A four-year legal battle pitting Iowa State University against a group of pro-marijuana students and their pro-marijuana T-shirts could will the state nearly $1 million after a judge this month tacked on another $600,000 to already awarded damages and fees.
The U.S. District Court judgment directed the students receive nearly $600,000 in attorney fees and costs, adding to amounts previously awarded or settled on — and bringing the state’s losses to nearly $1 million, according to the Philadelphia-based Foundation for Individual Rights in Education.
FIRE, as that organization calls itself, included the Iowa State case in its “Stand Up For Speech Litigation Project.”
“FIRE is thrilled to see this chapter in our ongoing Stand Up For Speech Litigation Project close with such a resounding victory for student speech nationwide,” according to a FIRE statement. “We are so grateful to Paul Gerlich and Erin Furleigh for having the courage to stand up against censorship — and to keep standing up, year after year, throughout this case.”
The issue started in 2012 when Iowa State approved a T-shirt design for the school’s chapter of the National Organization for the Reform of Marijuana Laws — or ISU NORML.
The shirt design included an image of Iowa State mascot Cy’s head in place of the “O” in NORML and a cannabis leaf. When the Des Moines Register weeks later ran a photo of one of the T-shirts, public and state officials criticized the design, prompting ISU administrators to rescind design approval and change the rules, according to the students’ lawsuit.
After Iowa State rejected alternative shirt designs in 2013 and 2014, ISU NORML officers Gerlich and Furleigh sued the school on July 1, 2014 — among four lawsuits included in FIRE’s project.
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A U.S. District Court judge granted a permanent injunction in January 2016 barring Iowa State from using trademark policy to halt ISU NORML T-shirt production.
“The Honorable James E. Gritzner held that the ISU defendants discriminated against ISU NORML based on viewpoint, in violation of the First Amendment, by rejecting the group’s T-shirt designs ‘due to the messages they expressed’ in order to ‘maintain favor with Iowa political figures’,” according to the FIRE release.
That judge denied “qualified immunity” to the ISU administrators named in the lawsuit — former ISU President Steven Leath, former Senior Vice President Warren Madden, former Senior Vice President for Student Affairs Thomas Hill, and Program Director for ISU’s Trademark Licensing Office Leesha Zimmerman.
That meant those individuals could be held personally responsible for the damages — although the State of Iowa compensates its employees who are sued for job-related action “so long as the employees’ conduct was not willful or malicious.”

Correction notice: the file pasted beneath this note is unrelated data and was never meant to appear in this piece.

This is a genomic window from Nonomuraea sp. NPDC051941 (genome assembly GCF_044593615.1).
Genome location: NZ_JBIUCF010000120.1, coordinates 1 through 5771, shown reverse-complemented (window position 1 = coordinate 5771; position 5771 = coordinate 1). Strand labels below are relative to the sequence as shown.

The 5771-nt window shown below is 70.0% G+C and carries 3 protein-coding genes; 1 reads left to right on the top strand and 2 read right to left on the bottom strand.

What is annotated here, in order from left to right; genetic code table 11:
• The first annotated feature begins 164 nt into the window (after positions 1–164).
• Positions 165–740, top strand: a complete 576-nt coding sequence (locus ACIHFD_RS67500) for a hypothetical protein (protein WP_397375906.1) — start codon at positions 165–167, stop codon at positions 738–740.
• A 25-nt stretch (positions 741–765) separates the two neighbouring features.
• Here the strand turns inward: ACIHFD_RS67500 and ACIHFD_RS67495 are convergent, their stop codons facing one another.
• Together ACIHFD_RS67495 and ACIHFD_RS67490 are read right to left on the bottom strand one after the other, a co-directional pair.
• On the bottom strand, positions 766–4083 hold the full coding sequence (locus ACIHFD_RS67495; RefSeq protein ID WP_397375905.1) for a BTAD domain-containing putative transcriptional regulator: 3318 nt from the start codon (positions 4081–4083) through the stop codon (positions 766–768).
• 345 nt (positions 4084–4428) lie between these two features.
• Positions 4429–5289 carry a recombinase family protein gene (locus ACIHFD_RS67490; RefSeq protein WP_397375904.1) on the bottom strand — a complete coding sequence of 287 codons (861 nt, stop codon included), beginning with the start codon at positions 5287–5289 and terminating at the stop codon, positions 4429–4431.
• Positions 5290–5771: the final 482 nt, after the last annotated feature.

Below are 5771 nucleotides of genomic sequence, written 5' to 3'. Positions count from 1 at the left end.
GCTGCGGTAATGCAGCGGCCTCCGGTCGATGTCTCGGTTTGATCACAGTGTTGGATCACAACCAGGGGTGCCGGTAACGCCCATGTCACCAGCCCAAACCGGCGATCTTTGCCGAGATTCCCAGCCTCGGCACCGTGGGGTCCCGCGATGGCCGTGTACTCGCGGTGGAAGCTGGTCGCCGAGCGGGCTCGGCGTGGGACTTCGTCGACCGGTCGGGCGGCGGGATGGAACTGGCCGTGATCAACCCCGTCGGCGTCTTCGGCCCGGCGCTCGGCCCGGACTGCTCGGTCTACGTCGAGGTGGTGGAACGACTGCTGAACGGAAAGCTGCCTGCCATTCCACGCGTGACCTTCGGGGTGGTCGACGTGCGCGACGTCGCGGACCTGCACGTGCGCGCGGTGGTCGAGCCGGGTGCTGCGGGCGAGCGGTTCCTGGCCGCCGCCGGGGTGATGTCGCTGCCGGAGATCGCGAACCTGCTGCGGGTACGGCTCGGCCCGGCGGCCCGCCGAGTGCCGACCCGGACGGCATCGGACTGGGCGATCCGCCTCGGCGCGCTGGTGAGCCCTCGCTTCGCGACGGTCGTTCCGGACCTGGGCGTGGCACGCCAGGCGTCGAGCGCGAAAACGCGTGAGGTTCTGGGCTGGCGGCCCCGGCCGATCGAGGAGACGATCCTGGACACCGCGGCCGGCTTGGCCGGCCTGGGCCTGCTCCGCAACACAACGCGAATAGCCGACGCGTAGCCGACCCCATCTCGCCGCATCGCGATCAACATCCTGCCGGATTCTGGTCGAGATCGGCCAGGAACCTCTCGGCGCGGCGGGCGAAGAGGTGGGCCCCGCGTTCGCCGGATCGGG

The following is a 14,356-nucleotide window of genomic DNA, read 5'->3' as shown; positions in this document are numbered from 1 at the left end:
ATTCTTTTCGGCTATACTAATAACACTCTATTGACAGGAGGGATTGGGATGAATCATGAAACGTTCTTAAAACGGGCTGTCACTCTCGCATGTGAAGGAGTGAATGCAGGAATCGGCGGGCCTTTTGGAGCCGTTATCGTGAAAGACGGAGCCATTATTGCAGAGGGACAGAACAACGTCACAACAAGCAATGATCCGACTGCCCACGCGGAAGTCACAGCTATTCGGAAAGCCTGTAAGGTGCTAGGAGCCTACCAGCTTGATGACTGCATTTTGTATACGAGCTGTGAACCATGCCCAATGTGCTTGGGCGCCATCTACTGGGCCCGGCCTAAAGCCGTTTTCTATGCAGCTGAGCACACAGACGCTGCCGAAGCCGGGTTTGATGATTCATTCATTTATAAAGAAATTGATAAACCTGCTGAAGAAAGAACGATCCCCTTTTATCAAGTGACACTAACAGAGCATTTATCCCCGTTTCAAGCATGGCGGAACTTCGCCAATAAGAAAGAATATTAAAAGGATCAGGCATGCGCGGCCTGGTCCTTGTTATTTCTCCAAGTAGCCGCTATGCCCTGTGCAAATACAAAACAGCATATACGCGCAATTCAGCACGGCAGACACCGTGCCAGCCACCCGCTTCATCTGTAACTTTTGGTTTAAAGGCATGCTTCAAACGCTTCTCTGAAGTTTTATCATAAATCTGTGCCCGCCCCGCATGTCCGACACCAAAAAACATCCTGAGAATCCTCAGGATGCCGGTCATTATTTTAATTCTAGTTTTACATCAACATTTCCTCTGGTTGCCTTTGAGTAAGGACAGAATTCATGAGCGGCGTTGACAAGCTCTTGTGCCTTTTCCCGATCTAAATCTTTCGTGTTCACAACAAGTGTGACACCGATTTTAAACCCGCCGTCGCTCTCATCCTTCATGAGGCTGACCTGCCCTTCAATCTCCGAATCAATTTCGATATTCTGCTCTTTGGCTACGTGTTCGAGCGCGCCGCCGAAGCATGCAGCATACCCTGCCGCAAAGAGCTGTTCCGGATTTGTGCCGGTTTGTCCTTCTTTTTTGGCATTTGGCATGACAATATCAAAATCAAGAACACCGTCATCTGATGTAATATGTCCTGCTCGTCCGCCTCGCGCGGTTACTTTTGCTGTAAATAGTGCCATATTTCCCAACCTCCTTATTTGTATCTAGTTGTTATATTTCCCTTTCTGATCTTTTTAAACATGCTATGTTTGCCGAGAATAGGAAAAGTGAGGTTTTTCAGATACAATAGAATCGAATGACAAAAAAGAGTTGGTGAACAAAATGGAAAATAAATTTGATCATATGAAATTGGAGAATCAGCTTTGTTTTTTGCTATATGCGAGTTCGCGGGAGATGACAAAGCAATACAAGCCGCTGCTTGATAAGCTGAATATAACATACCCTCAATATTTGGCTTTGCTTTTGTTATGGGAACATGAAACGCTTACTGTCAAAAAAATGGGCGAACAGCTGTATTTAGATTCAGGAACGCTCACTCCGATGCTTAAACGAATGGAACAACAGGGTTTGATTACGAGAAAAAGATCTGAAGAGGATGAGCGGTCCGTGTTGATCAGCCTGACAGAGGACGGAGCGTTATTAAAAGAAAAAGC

ISU spokesman John McCarroll told The Gazette the state, with approval from the State Executive Council, “pays all the costs associated with judgment from state funds, not Iowa State University funds.”
University officials did not comment further on the litigation or judgment. The university has grappled with funding issues of late, as the state continues to cut its appropriations and reject Board of Regents appeals for more money in support of students and special projects.
Iowa State’s NORML lawsuit took years to resolve because the university appealed decisions along the way, and judges repeatedly agreed that administrators “unlawfully discriminated against ISU NORML based on the political viewpoints they expressed,” according to FIRE.
Iowa State in 2017 asked a full court rehear the case, a request that was denied, and a three-judge panel awarded Gerlich and Furleigh’s attorneys nearly $200,000 in fees and costs for their work on the appeal. Iowa State agreed to settle in January, paying Gerlich and Furleigh each $75,000.
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Judge Gritzner brought the case to a close this month by approving Iowa State pay nearly $600,000 for additional attorney fees and costs.
A Washington, D.C.-based attorney for the students, Robert Corn-Revere with Davis Wright Tremaine LLC, noted in a statement the case has taken a long wrong to summation.
“After nearly four years it is gratifying to bring this case to a successful conclusion with students’ First Amendment rights vindicated, our clients duly compensated for what they went through, and the system working as it should,” Corn-Revere said.